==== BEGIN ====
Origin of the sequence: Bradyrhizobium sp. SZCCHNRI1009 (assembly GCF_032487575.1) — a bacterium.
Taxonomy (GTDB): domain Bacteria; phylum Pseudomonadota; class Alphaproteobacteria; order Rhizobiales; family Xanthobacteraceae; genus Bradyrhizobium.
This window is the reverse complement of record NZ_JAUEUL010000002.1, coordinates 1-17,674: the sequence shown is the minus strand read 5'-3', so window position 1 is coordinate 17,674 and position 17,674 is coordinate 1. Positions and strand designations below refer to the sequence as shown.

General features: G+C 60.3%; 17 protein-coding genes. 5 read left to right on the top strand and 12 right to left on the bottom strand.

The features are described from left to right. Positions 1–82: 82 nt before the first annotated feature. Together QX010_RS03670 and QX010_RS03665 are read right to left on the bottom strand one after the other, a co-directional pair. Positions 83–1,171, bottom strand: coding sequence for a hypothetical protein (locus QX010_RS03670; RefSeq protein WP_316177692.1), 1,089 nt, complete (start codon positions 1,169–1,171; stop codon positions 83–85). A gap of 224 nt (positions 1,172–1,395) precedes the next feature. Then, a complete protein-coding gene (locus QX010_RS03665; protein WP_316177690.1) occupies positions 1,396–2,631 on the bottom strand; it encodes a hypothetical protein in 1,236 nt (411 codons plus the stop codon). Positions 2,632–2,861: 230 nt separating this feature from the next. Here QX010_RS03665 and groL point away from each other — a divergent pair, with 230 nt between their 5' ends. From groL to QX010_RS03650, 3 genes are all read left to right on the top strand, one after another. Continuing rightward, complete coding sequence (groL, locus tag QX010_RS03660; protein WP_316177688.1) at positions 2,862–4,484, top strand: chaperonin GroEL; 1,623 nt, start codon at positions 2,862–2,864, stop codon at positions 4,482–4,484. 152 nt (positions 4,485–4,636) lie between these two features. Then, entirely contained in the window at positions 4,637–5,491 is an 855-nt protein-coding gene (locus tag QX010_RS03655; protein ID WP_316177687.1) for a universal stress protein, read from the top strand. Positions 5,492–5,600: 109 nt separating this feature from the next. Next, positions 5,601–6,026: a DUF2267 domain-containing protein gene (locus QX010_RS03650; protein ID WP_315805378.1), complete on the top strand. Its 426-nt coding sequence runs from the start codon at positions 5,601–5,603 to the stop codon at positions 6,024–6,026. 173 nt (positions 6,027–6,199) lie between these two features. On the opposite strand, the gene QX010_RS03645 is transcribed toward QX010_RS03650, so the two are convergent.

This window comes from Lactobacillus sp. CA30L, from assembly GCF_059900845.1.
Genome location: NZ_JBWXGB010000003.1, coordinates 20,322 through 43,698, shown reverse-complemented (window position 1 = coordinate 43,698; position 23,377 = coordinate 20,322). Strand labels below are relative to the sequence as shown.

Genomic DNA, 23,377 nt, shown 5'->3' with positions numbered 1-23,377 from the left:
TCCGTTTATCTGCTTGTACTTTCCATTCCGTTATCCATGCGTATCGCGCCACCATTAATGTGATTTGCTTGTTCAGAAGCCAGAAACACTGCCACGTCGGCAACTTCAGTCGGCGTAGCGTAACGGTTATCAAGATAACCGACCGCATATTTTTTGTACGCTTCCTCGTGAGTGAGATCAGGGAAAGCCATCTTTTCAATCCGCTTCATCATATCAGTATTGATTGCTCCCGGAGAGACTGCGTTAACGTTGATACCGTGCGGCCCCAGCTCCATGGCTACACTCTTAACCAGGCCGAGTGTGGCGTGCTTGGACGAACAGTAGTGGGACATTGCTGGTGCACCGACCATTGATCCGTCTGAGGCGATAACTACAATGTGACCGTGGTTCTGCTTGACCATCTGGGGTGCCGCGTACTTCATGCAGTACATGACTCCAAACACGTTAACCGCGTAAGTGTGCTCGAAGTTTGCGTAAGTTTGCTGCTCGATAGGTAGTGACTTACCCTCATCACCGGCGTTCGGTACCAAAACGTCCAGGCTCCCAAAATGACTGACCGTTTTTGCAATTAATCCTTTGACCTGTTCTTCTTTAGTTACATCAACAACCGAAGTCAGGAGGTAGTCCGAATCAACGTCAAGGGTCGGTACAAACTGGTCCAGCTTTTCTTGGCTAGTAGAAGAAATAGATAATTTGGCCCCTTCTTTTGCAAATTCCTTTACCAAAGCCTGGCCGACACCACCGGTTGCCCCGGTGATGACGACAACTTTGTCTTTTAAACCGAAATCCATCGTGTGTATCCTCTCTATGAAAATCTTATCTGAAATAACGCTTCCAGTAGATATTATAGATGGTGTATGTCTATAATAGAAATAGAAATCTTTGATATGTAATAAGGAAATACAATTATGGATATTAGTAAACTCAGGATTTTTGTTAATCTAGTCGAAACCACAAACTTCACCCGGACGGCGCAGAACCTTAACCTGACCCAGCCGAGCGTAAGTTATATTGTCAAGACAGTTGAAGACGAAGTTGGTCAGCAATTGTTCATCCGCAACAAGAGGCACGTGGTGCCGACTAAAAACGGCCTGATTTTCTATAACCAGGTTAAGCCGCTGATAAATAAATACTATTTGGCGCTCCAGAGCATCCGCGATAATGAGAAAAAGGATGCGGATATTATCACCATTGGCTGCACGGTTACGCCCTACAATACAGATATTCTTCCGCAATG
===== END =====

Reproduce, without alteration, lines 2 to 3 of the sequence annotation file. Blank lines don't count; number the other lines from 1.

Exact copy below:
Taxonomy (GTDB): domain Bacteria; phylum Pseudomonadota; class Alphaproteobacteria; order Rhizobiales; family Xanthobacteraceae; genus Bradyrhizobium.
This window is the reverse complement of record NZ_JAUEUL010000002.1, coordinates 1-17,674: the sequence shown is the minus strand read 5'-3', so window position 1 is coordinate 17,674 and position 17,674 is coordinate 1. Positions and strand designations below refer to the sequence as shown.